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Medal for Mettle

Photo by The White House photo office


It’s been quite a year for Benjamin Carson. In May, the director of pediatric neurosurgery was awarded a $2.5 million endowed professorship. On June 19, he received a Presidential Medal of Freedom. In a statement about the recipients of the nation’s highest civilian award, the White House cited that Carson’s “groundbreaking contributions to medicine and his inspiring efforts to help America's youth fulfill their potential have strengthened our nation." Carson, 56, was appointed director of pediatric neurosurgery at Johns Hopkins at age 33, becoming the institution’s youngest director of a major division. He achieved worldwide fame in 1987 after leading a team to successfully separate conjoined twins attached at the back of the head. Carson and his wife, Candy, founded the Carson Scholars Fund to award scholarships to graduating high school seniors. So far, the organization has distributed 3,400 scholarships to students in 26 states.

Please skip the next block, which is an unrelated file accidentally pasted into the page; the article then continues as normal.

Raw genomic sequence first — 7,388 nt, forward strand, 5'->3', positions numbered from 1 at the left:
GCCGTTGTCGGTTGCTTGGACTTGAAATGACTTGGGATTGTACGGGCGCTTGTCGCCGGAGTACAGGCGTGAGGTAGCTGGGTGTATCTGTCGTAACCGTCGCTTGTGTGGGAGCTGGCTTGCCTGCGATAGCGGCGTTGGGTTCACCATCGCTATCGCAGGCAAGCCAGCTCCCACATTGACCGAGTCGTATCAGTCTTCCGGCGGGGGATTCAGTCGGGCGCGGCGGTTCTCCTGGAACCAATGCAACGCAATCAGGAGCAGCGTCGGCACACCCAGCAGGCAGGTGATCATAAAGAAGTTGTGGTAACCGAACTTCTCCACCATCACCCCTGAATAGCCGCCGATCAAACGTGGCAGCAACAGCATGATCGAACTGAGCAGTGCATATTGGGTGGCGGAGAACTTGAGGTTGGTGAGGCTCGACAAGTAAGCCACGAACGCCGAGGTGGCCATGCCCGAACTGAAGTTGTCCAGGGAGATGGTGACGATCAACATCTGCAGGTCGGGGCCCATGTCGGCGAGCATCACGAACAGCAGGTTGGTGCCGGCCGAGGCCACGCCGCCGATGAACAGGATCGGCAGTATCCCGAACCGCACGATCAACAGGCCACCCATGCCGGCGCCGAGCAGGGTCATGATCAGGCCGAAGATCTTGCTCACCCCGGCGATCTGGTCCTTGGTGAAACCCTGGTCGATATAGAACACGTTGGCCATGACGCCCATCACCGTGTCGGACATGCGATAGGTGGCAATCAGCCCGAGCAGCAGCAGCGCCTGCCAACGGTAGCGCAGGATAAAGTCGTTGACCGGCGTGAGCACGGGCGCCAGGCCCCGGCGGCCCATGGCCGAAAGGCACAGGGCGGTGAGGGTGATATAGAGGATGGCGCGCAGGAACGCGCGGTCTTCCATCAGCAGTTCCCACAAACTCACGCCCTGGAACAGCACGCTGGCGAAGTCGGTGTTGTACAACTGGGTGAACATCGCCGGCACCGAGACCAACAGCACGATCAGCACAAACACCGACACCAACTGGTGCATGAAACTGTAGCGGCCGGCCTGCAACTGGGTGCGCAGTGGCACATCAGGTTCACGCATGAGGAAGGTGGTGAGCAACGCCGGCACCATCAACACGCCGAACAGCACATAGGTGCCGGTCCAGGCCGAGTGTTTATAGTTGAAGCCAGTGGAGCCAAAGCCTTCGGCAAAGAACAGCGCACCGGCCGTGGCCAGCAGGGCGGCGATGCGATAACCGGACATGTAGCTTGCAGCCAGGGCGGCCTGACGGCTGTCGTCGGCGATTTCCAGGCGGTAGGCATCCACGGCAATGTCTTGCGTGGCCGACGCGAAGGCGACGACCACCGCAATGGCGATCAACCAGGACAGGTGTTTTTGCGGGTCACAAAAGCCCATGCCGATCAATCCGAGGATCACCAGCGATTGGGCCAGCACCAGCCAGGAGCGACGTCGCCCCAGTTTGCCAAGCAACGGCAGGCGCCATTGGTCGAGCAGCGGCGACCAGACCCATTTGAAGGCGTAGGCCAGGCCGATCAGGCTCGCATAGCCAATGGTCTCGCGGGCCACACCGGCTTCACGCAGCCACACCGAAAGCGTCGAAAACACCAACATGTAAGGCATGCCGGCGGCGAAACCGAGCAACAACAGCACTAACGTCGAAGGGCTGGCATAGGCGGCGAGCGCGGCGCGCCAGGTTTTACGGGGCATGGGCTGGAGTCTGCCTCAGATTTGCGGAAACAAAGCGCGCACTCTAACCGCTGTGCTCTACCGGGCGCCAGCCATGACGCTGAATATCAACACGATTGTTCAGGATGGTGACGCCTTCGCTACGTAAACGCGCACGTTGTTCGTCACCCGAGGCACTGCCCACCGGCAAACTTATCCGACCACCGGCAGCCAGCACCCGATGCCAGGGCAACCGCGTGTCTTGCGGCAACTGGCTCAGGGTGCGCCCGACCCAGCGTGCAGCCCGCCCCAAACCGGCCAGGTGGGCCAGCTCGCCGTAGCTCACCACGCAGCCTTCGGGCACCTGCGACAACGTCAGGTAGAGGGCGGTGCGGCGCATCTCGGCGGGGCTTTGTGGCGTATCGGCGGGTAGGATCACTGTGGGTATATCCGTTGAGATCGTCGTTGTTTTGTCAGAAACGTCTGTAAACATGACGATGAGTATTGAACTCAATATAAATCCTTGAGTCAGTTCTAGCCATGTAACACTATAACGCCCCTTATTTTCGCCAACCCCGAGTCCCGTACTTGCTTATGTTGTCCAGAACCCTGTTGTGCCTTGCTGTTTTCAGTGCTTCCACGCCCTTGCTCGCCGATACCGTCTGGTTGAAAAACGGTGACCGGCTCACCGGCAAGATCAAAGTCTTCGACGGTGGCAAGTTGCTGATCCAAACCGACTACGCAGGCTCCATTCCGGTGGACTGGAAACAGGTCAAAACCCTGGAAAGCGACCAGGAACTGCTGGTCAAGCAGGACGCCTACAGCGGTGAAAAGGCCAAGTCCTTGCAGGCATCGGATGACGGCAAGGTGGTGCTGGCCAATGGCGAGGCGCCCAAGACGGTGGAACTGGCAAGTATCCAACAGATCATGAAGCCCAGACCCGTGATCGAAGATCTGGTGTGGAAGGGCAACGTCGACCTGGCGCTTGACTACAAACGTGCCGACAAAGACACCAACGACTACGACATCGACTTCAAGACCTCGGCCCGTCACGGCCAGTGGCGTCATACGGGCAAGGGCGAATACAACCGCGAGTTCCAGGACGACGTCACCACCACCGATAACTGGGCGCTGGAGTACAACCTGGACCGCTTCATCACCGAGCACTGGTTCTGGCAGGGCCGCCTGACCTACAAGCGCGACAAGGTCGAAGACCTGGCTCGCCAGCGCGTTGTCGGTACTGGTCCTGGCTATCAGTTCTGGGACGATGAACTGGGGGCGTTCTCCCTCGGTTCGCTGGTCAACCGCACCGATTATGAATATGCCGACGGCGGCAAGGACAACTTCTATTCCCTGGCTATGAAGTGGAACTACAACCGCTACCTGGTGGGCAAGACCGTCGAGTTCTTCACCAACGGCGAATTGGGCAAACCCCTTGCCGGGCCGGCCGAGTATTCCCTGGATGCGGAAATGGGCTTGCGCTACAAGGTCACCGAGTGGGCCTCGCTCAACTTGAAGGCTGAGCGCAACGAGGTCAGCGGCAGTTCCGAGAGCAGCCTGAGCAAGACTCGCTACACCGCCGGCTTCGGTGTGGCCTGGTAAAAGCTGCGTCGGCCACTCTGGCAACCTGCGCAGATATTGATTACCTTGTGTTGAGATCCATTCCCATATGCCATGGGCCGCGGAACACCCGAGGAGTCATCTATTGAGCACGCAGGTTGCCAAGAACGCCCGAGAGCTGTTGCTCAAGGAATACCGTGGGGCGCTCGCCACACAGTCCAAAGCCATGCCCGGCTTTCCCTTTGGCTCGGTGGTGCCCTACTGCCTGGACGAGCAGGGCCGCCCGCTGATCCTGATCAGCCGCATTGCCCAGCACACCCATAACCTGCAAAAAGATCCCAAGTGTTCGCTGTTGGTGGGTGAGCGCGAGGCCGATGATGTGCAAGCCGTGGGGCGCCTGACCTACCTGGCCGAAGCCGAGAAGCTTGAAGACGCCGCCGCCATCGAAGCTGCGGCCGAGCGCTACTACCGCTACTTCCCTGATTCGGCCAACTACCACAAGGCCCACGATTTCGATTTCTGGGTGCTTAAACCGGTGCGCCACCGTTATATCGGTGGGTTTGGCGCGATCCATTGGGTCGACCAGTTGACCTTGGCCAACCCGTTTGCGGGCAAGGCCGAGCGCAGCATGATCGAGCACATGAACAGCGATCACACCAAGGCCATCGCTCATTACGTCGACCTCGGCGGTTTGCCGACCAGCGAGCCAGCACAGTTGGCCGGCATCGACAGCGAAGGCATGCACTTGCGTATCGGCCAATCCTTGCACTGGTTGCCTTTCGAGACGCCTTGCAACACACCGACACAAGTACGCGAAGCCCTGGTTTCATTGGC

Home Comforts

Members of the Hackerman-Patz Patient and Family Pavilion team gathered recently for a “topping out” celebration—a construction milestone involving the setting of the last beam in the building. Team members and subcontractors each signed the final beam of steel before it was lifted and set. The new building will serve as a home away from home for cancer patients and their families traveling to Baltimore for treatment at the Kimmel Cancer Center. Designed like a house, the pavilion will have shared living rooms and large, shared kitchens and will accommodate 39 patients and families in private guest suites. The pavilion is scheduled to open later this year. Info: (410) 955-2304.



Johns Hopkins Medicine

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